While government . . . → Read More: Politics and its Discontents: And This Is A Good Deal Because?
Last evening I wrote a brief post on how the Harper regime is exploiting the tragedy in Gaza for political gain.
Anon responded with the following:
It is worse than no shame. It is disgusting. Over 630 people have died, including 30 Israelis and over 600 Palestinians, mostly non combatants and civilians including . . . → Read More: Politics and its Discontents: King Stephen And The Law Of Diminishing Returns
This morning’s Star reports the fact that Canada’s sesquicentennial in 2017 is eliciting something less than enthusiasm from the majority of Canadians living outside of Alberta:
Albertans are far more excited than other Canadians about the looming 150th birthday of the country in 2017, a new poll has found.
A full 70 per cent . . . → Read More: Politics and its Discontents: Not So Hard To Understand
One of the reasons I subscribe to The Toronto Star is the quality of its columnists. Tim Harper, Martin Regg Cohn, Thomas Walkom, Heather Mallick, etc. rarely disappoint. However, no one is perfect, and today’s column by Walkom is not up to his usual critical standards.
Entitled Conservatives’ downfall could be Stephen Harper’s dismissive . . . → Read More: Politics and its Discontents: Thomas Walkom Misses The Mark
The other day I posted a report on Peter Mansbridge speaking out against cuts to the CBC and the unprecedented secrecy that pervades public institutions under the current federal government. I gave some praise to the broadcaster for finally speaking out about important issues that potentially affect all of us.
My friend Dave, from . . . → Read More: Politics and its Discontents: Mansbridge Revisited
It may be both. The Harper regime’s penchant for withholding information from the public that should be accessible is well-known and well-documented.
As pointed out in this Star article, we are persistently denied access to the information about the dangerous side effects of drugs, how much Canada Post spent on overtime to end last . . . → Read More: Politics and its Discontents: Is It Irony, Or Is It Hypocrisy?
The Toronto Star recently revealed the following:
Health Canada is keeping secret the vast majority of the drug reviews it conducts despite a clear promise from the federal minister to publish this critical safety information.
Only 24 of 152 drug reviews completed last year by Health Canada are being considered for public release, the . . . → Read More: Politics and its Discontents: Slamming Harper Secrecy
Yesterday, fellow-blogger LeDaro posted a video from last May when Harper invited reporters to a caucus meeting to hear his speech, then refused to answer questions about the Senate scandal engulfing his government. As the reporters shouted out their questions, they were drowned out by the deafening ovation rendered by the Prime Minister’s trained . . . → Read More: Politics and its Discontents: Harper’s Palpable, Consistent Contempt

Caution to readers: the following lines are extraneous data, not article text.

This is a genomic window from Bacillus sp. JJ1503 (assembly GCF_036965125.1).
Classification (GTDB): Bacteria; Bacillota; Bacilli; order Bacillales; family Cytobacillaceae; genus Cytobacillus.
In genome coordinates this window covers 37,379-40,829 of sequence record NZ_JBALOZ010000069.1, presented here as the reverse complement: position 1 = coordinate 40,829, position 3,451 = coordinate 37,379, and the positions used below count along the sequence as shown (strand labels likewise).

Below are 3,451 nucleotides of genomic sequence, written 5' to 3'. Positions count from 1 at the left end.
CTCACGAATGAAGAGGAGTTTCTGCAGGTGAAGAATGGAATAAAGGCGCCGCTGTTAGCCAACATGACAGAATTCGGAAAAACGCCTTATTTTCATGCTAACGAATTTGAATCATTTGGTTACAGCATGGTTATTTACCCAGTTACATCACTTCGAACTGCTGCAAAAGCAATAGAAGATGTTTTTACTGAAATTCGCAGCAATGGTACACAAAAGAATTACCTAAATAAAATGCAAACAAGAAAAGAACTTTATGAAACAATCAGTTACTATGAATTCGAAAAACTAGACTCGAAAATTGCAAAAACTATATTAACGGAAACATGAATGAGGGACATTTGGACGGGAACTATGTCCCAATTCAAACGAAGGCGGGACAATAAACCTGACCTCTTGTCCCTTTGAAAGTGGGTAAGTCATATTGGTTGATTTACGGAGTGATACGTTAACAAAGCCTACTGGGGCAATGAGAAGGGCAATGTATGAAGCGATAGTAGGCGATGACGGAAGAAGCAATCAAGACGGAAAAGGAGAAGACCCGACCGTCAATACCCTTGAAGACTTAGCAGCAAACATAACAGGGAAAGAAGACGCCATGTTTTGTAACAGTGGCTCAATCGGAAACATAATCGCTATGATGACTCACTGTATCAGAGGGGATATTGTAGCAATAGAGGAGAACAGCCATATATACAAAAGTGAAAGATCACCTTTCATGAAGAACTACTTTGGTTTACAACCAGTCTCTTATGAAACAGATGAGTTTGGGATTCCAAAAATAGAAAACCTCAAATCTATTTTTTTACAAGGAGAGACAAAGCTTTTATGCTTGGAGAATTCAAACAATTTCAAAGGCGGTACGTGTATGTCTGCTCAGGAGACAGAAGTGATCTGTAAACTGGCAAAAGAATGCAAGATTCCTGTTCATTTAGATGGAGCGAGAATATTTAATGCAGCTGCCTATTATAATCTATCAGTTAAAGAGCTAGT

Given the Prime Minister’s penchant for control, I suppose this story should come as no surprise, but does rather conspicuously give lie to his claim of running an open and transparent government, doesn’t it?
OTTAWA – Pity the poor government tweet, nearly strangled in its cradle before limping into the Twitterverse.
Newly disclosed documents . . . → Read More: Politics and its Discontents: Herr Harper: Master Of The Twitterverse
While the Harper cabal proceeds full-tilt with its tarsands advertising campaign, the details of which Canadians are being denied, a game of inconvenient truth versus consequences is being played out in Peace River, Alberta.
According to a report in The Edmonton Journal, Peace River may be making people sick. The suspected culprits? – its . . . → Read More: Politics and its Discontents: Fear And Loathing In Peace River
Although the following Rick Mercer rant was made early in 2013, most, I think, would agree that nothing has changed in the interim:
Recommend this Post
Two seeming unrelated stories, both connected by one pernicious element: unwarranted government secrecy.
In this morning’s Hamilton Spectator is the sad tale of Marit McKenzie, an 18-year-old Calgarian who died after taking an anti-acne drug known as Diane-35. Often prescribed off-label as a birth-control pill, the drug’s side effects can include formation of . . . → Read More: Politics and its Discontents: Who Do You Trust?
Having spent yesterday recovering from the temporal vicissitudes imposed by trans-Atlantic travel, my first post back will be brief and on one of my favorite subjects, The Man Who Would Be King, a.k.a. Dear Leader, the ersatz head of a country whose government, thanks to his contemptuous and heavy-hand ministrations, is at least as . . . → Read More: Politics and its Discontents: Wading Back Into The Fray